“We kept good hens out in the back, brown and white, and some good layers from my father’s sisters that were black. There is happy our hens. All day they peck for sweet bits in the ground, twice they come for corn, and in the mornings they shout the roof off to have you come and see their eggs. And no trouble to anybody.
“I do like a little hen indeed. A minder of her own business always, and very dainty in her walk and ways….”
That is a clipping from How Green Was my Valley, by Richard Llewellyn, which I am currently reading/listening to. The narrator is Ralph Cosham, whose rich British voice perfectly accompanies the author’s prose to double the amount of atmosphere evoked. What a wonderful story! I’d never read the book before, and I’m not sure I ever saw the movie. I have probably seen fewer movies than anyone I know.
Many such short passages make me wish that I were reading the novel in print, so that I could underline them, and have an easier time copying them to share. But I’m not, so I won’t. Instead, I hit the replay button from time to time and pause whatever I’m doing to listen more carefully, in love with the sentences and the scenes and the Morgan Family.
Probably because of all the people I know who during the pandemic especially enjoyed their chickens, or started keeping chickens for the first time, I also began longing to have chickens again. I walked around my property eyeing every nook and cranny, but concluded once again, sadly, that every spot is taken. Any ground not being used by plants or furniture or greenhouse did not qualify on account of being sweltering hot, or too close to the clothesline, where I wouldn’t want chicken dust.
If I had found room I could have taken quick possession of the healthiest year-old hens you ever saw, Rhode Island Reds and Barred Rocks, that one friend had to give away, a flock of ten that he had acquired as day-old chicks during covid. I did get to eat eighteen of their eggs; they were the best I’d ever tasted, and I have tasted lots of home-raised eggs.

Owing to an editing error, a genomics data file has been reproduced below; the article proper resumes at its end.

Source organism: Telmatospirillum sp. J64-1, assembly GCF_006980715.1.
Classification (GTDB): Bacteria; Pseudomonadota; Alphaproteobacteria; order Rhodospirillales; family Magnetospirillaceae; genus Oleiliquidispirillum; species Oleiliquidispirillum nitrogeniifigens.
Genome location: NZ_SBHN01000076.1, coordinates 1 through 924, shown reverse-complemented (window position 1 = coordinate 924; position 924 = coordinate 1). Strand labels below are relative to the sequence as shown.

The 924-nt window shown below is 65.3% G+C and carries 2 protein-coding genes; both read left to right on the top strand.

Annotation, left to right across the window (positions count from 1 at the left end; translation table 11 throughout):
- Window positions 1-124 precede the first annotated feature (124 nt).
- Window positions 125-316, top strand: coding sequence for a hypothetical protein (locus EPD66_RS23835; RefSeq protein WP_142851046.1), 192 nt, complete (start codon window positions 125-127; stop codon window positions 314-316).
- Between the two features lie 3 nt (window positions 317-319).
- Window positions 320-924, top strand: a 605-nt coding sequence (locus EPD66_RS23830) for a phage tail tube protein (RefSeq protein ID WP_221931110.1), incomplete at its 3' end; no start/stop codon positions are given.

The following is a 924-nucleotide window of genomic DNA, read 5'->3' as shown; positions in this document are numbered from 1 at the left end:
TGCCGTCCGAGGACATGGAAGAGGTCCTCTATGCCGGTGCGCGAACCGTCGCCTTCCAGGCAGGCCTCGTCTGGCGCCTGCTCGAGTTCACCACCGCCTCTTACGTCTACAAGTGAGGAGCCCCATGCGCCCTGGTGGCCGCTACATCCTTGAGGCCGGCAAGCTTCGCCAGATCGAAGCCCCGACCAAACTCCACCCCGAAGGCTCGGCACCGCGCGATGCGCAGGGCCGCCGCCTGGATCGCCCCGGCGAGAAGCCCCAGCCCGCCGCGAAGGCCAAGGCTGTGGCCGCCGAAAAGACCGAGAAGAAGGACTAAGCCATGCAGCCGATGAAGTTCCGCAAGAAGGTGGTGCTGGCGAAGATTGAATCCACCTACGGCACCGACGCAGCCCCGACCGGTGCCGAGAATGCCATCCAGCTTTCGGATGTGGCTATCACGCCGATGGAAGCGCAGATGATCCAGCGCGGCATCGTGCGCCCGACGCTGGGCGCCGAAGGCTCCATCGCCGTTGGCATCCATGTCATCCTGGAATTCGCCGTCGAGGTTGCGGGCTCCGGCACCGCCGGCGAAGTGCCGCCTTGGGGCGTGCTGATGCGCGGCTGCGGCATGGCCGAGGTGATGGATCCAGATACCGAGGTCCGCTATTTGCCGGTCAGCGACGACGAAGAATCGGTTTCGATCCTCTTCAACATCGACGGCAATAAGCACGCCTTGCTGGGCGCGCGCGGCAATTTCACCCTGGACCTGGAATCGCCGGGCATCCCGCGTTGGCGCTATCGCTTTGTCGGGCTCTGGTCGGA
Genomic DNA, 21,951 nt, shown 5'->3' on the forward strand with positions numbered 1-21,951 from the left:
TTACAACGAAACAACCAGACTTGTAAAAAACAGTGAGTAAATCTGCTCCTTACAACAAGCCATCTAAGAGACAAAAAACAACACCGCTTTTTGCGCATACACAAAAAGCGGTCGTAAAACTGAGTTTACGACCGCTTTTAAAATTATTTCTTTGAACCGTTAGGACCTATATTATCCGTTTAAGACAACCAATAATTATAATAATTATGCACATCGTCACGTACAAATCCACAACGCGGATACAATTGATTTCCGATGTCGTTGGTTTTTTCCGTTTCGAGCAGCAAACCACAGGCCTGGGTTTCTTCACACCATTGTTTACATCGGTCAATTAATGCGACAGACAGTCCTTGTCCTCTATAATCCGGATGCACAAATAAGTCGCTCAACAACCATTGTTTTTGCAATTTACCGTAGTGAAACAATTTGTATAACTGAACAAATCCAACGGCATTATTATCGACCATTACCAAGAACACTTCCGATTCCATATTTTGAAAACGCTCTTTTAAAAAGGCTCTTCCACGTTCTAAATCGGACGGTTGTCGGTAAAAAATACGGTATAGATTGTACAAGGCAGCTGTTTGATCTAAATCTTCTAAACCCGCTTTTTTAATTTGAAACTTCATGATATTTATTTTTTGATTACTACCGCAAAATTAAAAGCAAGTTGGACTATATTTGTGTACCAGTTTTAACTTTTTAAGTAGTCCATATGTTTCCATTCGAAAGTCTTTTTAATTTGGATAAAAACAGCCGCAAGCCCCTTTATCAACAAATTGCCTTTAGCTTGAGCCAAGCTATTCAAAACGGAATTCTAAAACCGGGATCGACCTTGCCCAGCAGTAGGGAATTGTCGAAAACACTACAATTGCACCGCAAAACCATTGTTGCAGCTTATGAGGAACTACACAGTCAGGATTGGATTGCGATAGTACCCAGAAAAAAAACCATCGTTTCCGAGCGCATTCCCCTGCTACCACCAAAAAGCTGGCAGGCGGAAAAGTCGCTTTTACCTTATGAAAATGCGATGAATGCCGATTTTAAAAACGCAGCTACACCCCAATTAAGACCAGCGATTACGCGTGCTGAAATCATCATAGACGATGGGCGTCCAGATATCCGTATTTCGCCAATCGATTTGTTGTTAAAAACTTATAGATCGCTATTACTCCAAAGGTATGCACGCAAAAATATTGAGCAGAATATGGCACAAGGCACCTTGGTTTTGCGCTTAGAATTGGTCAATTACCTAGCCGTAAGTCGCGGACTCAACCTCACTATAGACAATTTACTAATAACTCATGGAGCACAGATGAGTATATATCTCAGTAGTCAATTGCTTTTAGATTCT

Instead, I sent word to friends all over the county (and into the next county), everyone I could think of going back 40 years that I’d ever known to keep livestock. I finally found a good home for those girls. And for myself, I will go back to my dream and plan of raising worms. I do have the perfect spot for them, whom I imagine are the tiniest breed of livestock….
You would think that in thirteen years of keeping chickens I would have a few good photos of them, but it was in the days before digital cameras, and I couldn’t waste film on targets that moved the way chickens are likely to do. But I did locate this one above, the three older children in the 80’s, each holding one of their pullets. It’s almost the opposite of the kind of picture I wish I had, because adolescent chickens are inelegant, and these that you can barely see in the shade are definitely in the gawky stage. But it does show that we enjoyed our hens.
Until yesterday our area of California had been miraculously, blessedly free of wildfire smoke. Smoke from our fires out West was drifting all the way to the East Coast, and plaguing most of my children and many friends on the way — but not coming here. But yesterday it arrived. I don’t know which fire it is from. Once again, I have friends who lost their home, this time in the Dixie Fire 200 miles north of me. I’m sure that the personal connection increases weight that was already on my heart; I’m finding it hard to focus on anything and apply myself. It is some sweet relief to see in my mind’s eye the dainty hens in the Green Valley, when I visit vicariously in the coal mining town in Wales.
Another heartening little thing that surprised me today was a volunteer zinnia. I still haven’t cleaned up my planter boxes where most of my vegetables usually grow. In one box the parsley, hyssop and chamomile have all grown into a seedy jungle, and in the other a single zinnia plant sprouted in secret under the squashes and Painted Lady beans and grew up spindly toward the light.
May the Lord’s grace light our way and warm our souls.
But for you who fear my name,
the sun of righteousness shall rise with healing in its wings.
You shall go out leaping like calves from the stall.